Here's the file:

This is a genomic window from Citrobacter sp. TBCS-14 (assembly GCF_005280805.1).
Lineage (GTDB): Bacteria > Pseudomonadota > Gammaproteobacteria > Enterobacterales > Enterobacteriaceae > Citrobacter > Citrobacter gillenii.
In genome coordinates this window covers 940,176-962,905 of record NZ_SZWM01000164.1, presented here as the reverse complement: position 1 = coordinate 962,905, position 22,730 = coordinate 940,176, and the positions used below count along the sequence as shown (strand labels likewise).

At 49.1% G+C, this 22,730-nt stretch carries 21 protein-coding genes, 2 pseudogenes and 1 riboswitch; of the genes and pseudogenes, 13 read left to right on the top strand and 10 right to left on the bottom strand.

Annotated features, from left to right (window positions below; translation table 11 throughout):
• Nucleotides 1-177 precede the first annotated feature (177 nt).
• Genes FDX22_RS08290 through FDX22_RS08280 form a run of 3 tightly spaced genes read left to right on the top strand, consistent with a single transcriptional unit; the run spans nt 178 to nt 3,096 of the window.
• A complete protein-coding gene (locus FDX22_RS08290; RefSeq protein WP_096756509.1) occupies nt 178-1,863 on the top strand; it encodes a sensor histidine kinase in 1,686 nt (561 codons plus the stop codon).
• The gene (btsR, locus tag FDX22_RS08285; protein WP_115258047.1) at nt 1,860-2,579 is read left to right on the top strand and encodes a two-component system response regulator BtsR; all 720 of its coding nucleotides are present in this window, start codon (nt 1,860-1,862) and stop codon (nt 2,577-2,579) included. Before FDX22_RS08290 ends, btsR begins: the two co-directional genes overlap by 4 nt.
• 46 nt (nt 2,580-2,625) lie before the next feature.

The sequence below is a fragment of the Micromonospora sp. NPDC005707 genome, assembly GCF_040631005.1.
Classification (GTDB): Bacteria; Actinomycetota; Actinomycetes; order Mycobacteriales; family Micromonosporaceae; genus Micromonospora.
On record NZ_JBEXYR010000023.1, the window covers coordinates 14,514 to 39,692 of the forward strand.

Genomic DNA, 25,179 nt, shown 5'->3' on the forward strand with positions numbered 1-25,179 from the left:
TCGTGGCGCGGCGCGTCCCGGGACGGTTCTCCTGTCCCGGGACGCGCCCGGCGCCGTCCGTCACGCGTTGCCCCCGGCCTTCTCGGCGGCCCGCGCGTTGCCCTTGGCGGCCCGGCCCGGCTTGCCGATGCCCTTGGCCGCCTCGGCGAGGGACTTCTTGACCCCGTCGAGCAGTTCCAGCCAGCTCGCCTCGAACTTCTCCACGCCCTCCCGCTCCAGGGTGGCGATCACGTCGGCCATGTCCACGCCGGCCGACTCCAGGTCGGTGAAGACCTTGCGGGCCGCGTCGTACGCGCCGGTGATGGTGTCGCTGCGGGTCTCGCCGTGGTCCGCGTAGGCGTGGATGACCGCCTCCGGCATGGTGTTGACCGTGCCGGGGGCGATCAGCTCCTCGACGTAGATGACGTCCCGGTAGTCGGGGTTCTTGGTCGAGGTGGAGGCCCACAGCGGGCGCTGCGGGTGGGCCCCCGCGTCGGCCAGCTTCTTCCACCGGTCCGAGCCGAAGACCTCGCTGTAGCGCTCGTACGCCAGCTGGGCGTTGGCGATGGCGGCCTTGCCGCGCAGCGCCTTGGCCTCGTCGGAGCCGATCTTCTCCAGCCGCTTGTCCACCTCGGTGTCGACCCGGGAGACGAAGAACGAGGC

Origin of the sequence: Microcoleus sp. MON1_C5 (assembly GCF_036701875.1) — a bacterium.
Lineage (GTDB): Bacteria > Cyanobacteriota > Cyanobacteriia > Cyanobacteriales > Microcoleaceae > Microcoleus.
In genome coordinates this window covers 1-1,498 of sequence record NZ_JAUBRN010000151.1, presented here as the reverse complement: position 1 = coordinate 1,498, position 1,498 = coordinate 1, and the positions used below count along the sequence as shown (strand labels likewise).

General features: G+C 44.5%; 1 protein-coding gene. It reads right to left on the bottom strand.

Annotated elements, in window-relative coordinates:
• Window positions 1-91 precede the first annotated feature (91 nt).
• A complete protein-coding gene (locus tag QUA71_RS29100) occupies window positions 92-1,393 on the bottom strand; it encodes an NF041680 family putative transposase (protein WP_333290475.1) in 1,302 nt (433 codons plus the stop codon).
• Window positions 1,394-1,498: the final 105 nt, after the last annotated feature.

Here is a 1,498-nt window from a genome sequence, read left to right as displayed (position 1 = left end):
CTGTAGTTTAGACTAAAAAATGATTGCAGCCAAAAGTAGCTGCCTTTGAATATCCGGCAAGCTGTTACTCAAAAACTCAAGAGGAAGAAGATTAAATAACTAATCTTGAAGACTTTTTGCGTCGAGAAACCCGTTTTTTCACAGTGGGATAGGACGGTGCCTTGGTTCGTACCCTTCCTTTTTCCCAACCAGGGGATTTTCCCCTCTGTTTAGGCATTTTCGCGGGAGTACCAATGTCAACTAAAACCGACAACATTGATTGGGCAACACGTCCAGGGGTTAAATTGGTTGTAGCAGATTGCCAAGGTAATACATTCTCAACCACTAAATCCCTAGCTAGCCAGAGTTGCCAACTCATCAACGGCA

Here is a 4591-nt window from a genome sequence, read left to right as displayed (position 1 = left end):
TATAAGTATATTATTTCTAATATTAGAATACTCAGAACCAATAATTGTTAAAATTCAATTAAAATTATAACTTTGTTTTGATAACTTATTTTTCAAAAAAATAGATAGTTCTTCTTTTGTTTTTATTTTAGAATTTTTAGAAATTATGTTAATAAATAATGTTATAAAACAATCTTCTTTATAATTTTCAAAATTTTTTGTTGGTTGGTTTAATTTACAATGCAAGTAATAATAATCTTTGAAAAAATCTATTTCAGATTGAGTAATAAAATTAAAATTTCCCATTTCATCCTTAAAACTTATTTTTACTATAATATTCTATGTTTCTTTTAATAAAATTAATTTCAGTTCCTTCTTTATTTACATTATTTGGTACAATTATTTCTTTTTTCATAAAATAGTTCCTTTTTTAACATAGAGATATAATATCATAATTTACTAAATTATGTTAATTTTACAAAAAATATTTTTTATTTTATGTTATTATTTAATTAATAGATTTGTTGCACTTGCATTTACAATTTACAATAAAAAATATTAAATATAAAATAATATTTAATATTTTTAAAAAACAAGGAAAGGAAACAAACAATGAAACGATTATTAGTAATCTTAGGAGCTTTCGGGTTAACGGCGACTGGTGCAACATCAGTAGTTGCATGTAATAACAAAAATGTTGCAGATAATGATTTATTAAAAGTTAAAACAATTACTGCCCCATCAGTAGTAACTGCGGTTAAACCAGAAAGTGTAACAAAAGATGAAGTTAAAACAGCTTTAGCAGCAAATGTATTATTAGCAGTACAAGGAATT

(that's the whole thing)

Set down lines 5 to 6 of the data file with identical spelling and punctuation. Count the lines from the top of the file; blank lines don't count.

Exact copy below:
Annotated features, from left to right (window positions below; translation table 11 throughout):
• Nucleotides 1-177 precede the first annotated feature (177 nt).